As the search winds down and the survivors of the Surfside condo building collapse begin to pick up the pieces of their lives, a judge said Wednesday they and the families of the deceased will not be asked to donate their property.
“These victims who have lost their homes, their personal belongings, and in many cases their lives are not going to be sacrificing the value of their real estate for the public good,” said Eleventh Judicial Circuit Court Judge Michael Hanzman, who is overseeing the civil lawsuits.
Hanzman said during a status hearing Wednesday that he has heard comments suggesting the site of the collapse should be turned into a memorial and victims asked to donate their real estate. But, he said, his job is to ensure the victims get what they are entitled to.
“Regardless of the views of some people who are not victims, this court’s task and your task is to compensate the victims of this tragedy, period,” Hanzman told attorneys at the hearing.
Part of the Champlain Towers South collapsed in the early morning hours of June 24, while many of the residents were sleeping. Some residents described the terror of feeling the rumbling and seeing the cracks in the walls. Others did not make it out.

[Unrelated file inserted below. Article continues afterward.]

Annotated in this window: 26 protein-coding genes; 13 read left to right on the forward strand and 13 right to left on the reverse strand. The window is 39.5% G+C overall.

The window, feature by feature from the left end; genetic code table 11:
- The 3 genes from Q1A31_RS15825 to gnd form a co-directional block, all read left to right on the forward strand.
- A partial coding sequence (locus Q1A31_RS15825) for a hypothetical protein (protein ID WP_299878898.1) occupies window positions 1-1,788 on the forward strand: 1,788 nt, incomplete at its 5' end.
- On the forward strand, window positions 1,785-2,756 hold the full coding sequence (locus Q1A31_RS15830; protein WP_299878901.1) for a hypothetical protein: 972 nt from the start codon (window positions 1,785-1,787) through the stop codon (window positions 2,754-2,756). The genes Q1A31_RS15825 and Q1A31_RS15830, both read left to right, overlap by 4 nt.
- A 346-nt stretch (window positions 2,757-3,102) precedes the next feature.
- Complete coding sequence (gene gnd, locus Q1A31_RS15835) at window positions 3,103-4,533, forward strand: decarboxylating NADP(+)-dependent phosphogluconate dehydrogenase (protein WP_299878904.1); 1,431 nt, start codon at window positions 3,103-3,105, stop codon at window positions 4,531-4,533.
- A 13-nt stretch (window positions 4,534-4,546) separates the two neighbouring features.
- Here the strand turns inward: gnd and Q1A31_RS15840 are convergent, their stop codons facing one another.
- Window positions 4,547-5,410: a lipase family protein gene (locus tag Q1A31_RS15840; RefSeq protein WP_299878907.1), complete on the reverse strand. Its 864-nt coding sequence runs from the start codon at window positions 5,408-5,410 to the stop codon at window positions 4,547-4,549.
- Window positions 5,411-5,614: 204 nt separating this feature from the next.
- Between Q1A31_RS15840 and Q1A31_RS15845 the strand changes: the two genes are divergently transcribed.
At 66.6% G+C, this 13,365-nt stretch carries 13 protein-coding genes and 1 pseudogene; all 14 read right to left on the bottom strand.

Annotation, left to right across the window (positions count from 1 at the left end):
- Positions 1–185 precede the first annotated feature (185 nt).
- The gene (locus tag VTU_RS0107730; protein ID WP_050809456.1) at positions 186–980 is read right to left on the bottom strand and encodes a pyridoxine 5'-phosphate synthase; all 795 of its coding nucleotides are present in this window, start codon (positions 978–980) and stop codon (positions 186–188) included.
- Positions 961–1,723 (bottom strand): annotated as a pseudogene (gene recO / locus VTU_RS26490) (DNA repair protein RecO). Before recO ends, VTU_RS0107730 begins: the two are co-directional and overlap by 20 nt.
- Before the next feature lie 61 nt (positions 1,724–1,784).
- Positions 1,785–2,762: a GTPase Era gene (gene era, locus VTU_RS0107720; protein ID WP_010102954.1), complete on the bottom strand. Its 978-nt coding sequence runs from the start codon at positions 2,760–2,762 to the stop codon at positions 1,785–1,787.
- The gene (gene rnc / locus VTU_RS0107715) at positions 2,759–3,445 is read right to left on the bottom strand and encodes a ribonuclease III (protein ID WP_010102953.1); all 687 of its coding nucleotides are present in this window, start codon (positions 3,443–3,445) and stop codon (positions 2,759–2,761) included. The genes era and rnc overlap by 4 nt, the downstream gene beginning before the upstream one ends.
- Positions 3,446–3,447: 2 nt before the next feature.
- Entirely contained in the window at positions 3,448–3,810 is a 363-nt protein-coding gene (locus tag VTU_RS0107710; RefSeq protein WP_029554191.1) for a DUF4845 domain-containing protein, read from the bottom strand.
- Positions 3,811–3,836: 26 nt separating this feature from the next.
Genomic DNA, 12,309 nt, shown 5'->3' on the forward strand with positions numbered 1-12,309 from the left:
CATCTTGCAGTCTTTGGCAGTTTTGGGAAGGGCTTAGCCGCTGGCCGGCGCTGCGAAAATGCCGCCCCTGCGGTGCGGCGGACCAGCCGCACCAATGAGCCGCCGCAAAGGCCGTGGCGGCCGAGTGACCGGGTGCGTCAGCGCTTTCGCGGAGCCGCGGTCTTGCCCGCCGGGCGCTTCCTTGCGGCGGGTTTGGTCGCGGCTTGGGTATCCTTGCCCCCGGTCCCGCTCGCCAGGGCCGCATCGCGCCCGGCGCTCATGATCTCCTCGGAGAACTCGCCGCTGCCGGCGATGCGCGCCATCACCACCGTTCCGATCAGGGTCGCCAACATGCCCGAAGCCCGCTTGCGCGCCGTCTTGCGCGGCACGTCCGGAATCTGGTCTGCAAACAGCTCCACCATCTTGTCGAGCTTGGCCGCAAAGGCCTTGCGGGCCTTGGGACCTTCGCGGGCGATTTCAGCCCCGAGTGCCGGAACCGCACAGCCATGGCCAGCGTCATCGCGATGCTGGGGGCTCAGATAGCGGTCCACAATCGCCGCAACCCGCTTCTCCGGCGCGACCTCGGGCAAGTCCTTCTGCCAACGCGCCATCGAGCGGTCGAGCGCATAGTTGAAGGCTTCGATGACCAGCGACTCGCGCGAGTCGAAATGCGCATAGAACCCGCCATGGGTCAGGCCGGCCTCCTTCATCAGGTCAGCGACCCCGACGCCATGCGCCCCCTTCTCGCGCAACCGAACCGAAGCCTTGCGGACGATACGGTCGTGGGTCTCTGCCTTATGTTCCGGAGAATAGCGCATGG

In the weeks since, more than 22 million pounds of debris have been removed and 97 bodies have been recovered.
97th victim identified
According to an update Wednesday from Miami-Dade County, the 97 victims have been identified, including 96 who were recovered from the collapse site and one victim who passed away in the hospital.
“The first responders are now conducting additional searches of the debris at the collection site, as we continue to do everything we can to search as thoroughly as possible for any remains to bring closure to families,” Miami-Dade County Mayor Daniella Levine Cava said in a statement.
“We are continuing to search with enormous care and diligence and to work closely hand-in-hand with faith leaders as we have since the beginning of this process,” she added.
The 97th victim was identified as 58-year-old Linda March. The county said it believes there is still one victim not yet identified.
March had left New York City and rented a penthouse in the building in March, just three months before the collapse, her friend Cindy Hinton told CNN.
“Linda saw the pictures. She absolutely fell in love with it,” Hinton said. “It was the penthouse level. It had balconies, it had a view of the water. And it was, you know, a building that had everything she wanted. So she was really, really excited about moving there.”
Images of her home haunted the aftermath of the collapse, as the wall sheared off to show bunk beds teetering off the edge of the top floor.
After the collapse, Hinton compared the return address on the birthday card Linda had recently sent her to the address of the building plastered on the news.
Her heart sank when they matched, she said. “We just didn’t know what to do. We’re like, we felt so helpless,” Hinton said.